For convenience in describing the incremental doping process of the invention the example used in this description is a core rod made by a VAD process. The basic VAD process is well known and requires no detailed explanation here. For reference, see Optical Fibers: Materials and Fabrication by T. Izawa and S. Sudo, KTK Scientific publishers, Tokyo, 1978. It will be understood that the invention applies equally to the manufacture of optical fibers using preforms made by any suitable technique that results in a porous body with an up-doped center core region and a surrounding porous layer that is to be fluorine doped. Useful techniques may include VAD, CVD, MCVD, etc.
A porous VAD rod, suitable for making fiber with the desired profile, typically has a soot diameter of 100 to 400 mm. The VAD rod, after consolidation and shrinkage, will have dimensions represented by FIG. 1, i.e. a diameter in general of 50 to 200 mm and, as illustrated, approximately 70 mm. The core rod has a center core region doped typically with GeO2 to a Δn ˜0.003 or greater. While in the soot state, and prior to fluorine doping, the rod is heated to a temperature in the range 1150° C. to 1400° C. for a period of 5-240 minutes to partially consolidate the germania doped portion of the rod. The exact process conditions for partial consolidation will depend on several variables including the soot body dimensions, concentration of dopant in the core, and particle size. Complex index profiles may involve multiple doped layers, with a center region doped higher than surrounding regions. Here the suitable partial consolidation conditions will be determined by the concentration of dopant in the lowest An layer, as well as the core region. The partial consolidation conditions can easily be determined empirically by those skilled in the art. The process of the invention will be characterized by heating the prepared soot rod to a temperature of at least 1100° C. prior to fluorine doping, e.g. in the doping furnace but in an atmosphere essentially devoid of fluorine.
If the incremental doping process is used, according to a preferred embodiment of the invention, then the process will be characterized by a preliminary heating step in the absence of fluorine to partially consolidate the core part of the soot body, a heating step in a fluorine atmosphere, and a final heating step without fluorine for the drive-in/consolidation step characteristic of the incremental doping process. The latter will be described in more detail below.
The soot body is shown prior to partial consolidation in FIG. 3. The soot body is designated 13, with a germania doped center core region 14, and undoped (or lower doped) silica surrounding region 15. The soot body is shown after partial consolidation in FIG. 4, where the germania doped center core region 14 has been densified, lowering the porosity and surface area, leaving a surrounding layer 15 of undoped silica soot that remains unconsolidated. The surrounding soot region 15 remains porous and susceptible to rapid penetration by fluorine during subsequent fluorine doping.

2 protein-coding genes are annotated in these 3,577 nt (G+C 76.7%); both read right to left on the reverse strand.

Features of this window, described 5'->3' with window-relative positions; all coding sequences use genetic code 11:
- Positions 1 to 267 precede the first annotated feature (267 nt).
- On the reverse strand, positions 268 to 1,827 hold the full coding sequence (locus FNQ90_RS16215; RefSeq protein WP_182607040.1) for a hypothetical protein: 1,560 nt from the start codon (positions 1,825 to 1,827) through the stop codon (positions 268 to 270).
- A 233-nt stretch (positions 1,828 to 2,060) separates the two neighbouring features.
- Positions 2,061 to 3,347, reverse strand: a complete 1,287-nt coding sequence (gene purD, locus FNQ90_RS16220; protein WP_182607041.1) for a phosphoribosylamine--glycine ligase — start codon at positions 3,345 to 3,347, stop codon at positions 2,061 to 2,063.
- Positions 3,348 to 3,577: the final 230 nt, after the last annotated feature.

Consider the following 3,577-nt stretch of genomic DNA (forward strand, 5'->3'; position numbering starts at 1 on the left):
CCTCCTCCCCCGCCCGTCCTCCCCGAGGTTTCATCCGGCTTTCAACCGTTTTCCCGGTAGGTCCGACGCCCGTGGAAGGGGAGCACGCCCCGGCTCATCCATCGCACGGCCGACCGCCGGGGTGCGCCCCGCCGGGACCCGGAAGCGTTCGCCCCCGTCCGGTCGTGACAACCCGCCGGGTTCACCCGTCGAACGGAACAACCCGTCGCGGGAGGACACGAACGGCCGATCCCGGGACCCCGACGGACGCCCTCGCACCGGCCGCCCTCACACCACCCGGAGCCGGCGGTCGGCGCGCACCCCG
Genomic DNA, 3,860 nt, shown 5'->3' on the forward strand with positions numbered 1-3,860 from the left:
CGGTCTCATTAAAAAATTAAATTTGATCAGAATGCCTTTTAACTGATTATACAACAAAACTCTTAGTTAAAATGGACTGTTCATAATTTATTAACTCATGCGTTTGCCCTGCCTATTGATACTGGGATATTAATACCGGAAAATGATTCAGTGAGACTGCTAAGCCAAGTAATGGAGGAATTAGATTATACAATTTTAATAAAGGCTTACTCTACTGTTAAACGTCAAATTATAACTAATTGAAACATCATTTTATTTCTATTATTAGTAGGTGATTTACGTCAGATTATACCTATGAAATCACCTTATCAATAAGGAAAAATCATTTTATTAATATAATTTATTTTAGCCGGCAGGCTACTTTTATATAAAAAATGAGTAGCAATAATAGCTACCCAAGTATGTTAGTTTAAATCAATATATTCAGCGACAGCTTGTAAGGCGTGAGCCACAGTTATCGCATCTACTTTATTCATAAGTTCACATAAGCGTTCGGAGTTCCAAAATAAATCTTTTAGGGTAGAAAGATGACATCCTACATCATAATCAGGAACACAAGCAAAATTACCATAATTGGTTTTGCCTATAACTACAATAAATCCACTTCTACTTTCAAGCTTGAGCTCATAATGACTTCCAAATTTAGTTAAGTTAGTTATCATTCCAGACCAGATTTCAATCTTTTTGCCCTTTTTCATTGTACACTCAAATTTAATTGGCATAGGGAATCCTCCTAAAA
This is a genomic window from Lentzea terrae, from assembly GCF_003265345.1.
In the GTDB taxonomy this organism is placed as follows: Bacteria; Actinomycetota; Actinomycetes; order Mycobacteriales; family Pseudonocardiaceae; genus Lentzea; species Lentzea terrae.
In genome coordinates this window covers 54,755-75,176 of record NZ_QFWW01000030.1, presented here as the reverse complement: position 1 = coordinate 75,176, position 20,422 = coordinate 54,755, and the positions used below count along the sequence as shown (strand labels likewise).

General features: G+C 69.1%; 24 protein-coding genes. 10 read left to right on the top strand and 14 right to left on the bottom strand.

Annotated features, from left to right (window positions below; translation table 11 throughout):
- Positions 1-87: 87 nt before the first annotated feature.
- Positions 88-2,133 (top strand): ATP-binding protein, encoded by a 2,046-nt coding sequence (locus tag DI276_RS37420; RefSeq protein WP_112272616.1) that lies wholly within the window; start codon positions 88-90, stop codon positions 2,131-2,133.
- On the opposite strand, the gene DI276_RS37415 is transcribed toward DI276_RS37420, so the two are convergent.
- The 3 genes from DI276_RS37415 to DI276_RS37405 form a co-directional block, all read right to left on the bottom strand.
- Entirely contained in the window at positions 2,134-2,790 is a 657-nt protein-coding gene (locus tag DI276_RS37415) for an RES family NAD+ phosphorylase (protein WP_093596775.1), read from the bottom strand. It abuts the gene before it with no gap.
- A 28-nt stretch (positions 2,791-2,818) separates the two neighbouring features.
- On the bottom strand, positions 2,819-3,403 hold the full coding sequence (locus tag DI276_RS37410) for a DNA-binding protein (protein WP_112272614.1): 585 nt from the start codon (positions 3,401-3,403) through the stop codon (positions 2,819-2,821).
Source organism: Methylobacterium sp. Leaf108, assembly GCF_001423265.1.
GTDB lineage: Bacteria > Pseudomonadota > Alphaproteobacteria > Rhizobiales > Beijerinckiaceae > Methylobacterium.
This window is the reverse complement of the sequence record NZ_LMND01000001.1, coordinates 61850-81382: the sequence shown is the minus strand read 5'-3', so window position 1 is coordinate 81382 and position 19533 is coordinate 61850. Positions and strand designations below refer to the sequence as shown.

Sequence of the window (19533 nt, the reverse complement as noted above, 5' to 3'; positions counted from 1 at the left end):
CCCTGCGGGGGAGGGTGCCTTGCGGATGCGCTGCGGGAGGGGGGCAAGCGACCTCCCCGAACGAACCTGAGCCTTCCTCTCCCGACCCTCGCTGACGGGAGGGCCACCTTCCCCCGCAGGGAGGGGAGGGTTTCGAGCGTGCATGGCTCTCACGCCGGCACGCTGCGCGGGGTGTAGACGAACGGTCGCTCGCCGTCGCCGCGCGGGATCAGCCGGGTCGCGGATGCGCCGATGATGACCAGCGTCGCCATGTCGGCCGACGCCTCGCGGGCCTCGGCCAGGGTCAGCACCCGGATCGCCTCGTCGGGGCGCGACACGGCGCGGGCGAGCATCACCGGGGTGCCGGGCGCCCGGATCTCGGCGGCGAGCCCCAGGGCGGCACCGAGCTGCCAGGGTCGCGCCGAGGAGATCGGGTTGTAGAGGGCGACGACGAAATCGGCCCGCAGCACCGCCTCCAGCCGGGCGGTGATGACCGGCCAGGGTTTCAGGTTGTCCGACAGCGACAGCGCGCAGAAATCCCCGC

Following the partial consolidation step, just described, the soot body is treated in a fluorine gas atmosphere to provide the fluorine dopant for the outer (porous shell) region of the partially consolidated body. This step is illustrated in FIG. 2 where the porous body 11 is shown schematically being treated in furnace 12. As mentioned, the fluorine doping step will be described as an incremental doping process. For comparison, the description begins with a brief explanation of the standard equilibrium doping process. The usual fluorine source is SiF4with a carrier gas such as nitrogen, argon or helium. The furnace atmosphere is heated to a temperature in the range 500-1200° C. for this step. Molecular SiF4 permeates into the outside of the porous body and rapidly penetrates the entire rod. At the same time, diffusion of atomic fluorine begins at the particle level. This effect is termed diffusion to define doping of the individual silica particles with elemental fluorine. The diffusion front proceeds from the surface of the particle, which is exposed to the fluorine atmosphere, to the center of the particle. It is recognized that the diffusion in the equilibrium doping process is inherently slow. The Δn is proportional to the SiF4 partial pressure to the quarter power:
The equilibrium partial pressures of SiF4 corresponding to doping levels of Δn=0.001-0.003 are 1×10−4-8.0+10−3, respectively. The doping of large porous bodies at intermediate and high SiF4 partial pressures is generally limited by mass transport in and into the porous body. However, in the low partial pressure regime used in equilibrium doping, the rate of SiF4 introduction into the reaction vessel becomes the rate limiting step. Recently, the refractive index variation was found to be linearly related to the weight of SiF4 incorporated. This can be used to estimate the dependence of the doping time scale on the SiF4 partial pressure under this limiting condition. The doping time scale, tD, can be defined by the ratio of the desired Δn times the body mass divided by the SiF4 partial pressure, SiF4 mass, and the total flow, corrected by a doping efficiency, η, which is the fraction of SiF4 incorporated in the sample to the total amount supplied. In terms of the total molar flow into the reactor, F, sample weight, W, and refractive index variation Δn, the doping time scale, tD, is given by: